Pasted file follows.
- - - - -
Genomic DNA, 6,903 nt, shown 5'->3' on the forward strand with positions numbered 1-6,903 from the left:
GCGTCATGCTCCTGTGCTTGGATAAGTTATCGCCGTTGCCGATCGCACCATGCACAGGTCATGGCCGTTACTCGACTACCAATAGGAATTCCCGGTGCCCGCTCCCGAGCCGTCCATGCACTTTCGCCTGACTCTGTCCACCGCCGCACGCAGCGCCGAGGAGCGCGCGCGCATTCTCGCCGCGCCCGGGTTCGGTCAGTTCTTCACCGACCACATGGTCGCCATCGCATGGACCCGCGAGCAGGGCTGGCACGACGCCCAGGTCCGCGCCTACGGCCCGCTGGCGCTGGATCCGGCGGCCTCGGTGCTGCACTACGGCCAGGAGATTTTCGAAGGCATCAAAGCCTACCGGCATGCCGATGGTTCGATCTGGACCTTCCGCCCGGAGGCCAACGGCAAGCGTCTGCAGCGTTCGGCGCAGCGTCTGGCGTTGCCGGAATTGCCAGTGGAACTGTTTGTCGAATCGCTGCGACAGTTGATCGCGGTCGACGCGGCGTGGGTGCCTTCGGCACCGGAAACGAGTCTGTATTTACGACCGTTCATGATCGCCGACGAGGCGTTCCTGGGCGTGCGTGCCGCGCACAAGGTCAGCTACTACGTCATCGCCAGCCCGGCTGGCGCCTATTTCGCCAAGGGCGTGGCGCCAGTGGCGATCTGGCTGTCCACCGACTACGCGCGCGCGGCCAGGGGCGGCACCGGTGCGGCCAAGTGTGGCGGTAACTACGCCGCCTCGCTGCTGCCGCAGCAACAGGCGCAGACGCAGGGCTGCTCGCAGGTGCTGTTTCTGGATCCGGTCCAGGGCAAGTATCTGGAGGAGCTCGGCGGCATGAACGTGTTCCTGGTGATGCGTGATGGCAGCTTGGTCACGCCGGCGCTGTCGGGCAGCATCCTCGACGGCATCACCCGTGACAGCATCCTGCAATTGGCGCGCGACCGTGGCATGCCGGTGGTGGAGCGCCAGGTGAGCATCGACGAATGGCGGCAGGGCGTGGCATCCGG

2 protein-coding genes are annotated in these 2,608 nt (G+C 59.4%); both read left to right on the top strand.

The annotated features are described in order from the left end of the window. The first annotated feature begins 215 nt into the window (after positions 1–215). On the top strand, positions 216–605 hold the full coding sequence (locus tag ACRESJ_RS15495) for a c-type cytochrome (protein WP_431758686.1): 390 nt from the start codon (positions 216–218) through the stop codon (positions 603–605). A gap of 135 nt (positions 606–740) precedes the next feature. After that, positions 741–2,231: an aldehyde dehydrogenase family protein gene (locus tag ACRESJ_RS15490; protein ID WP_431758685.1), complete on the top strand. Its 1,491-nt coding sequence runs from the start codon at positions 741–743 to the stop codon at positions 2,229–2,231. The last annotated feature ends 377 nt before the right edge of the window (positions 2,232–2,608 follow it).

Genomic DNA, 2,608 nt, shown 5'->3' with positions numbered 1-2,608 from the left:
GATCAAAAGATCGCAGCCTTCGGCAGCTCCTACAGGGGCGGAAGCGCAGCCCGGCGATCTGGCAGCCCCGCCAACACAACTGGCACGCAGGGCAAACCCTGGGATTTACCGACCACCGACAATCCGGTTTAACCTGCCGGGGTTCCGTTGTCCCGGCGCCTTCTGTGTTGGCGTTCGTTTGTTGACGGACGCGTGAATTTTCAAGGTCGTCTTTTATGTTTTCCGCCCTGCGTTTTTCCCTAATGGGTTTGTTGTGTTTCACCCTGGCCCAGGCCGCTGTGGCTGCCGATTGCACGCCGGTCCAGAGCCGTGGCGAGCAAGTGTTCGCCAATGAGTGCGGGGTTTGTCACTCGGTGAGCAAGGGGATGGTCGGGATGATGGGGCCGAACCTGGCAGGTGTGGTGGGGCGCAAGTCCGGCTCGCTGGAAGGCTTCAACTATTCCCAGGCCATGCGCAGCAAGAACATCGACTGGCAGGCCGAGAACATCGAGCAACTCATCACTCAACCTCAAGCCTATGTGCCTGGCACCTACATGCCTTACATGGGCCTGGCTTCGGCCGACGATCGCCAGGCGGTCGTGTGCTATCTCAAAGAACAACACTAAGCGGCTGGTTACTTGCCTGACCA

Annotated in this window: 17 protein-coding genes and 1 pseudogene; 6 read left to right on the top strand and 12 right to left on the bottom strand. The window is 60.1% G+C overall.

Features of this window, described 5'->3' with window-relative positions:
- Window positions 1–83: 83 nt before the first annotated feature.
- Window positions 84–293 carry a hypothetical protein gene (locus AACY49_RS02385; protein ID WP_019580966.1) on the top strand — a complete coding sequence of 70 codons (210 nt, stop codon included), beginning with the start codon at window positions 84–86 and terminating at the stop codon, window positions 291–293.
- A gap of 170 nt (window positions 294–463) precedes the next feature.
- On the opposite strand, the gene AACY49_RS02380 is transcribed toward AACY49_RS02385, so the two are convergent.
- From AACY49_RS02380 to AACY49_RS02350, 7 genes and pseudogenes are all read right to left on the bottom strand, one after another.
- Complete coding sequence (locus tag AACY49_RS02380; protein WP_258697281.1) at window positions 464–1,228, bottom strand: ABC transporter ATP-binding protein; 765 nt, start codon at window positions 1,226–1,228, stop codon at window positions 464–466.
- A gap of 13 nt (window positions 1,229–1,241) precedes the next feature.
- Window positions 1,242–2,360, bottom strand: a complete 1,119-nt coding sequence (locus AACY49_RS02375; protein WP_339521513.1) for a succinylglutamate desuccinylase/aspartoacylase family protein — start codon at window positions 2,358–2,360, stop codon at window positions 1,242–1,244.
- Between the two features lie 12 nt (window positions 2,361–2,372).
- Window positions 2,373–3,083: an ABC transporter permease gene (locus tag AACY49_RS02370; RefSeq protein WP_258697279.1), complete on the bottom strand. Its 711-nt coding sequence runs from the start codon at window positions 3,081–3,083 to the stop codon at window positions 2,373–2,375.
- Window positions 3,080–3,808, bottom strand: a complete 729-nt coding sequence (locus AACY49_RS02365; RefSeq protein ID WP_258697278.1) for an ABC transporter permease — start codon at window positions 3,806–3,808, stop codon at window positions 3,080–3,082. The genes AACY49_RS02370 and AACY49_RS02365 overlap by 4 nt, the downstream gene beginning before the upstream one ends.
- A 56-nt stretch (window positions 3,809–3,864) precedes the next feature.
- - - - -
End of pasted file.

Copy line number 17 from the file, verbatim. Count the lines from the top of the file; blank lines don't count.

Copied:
- Between the two features lie 12 nt (window positions 2,361–2,372).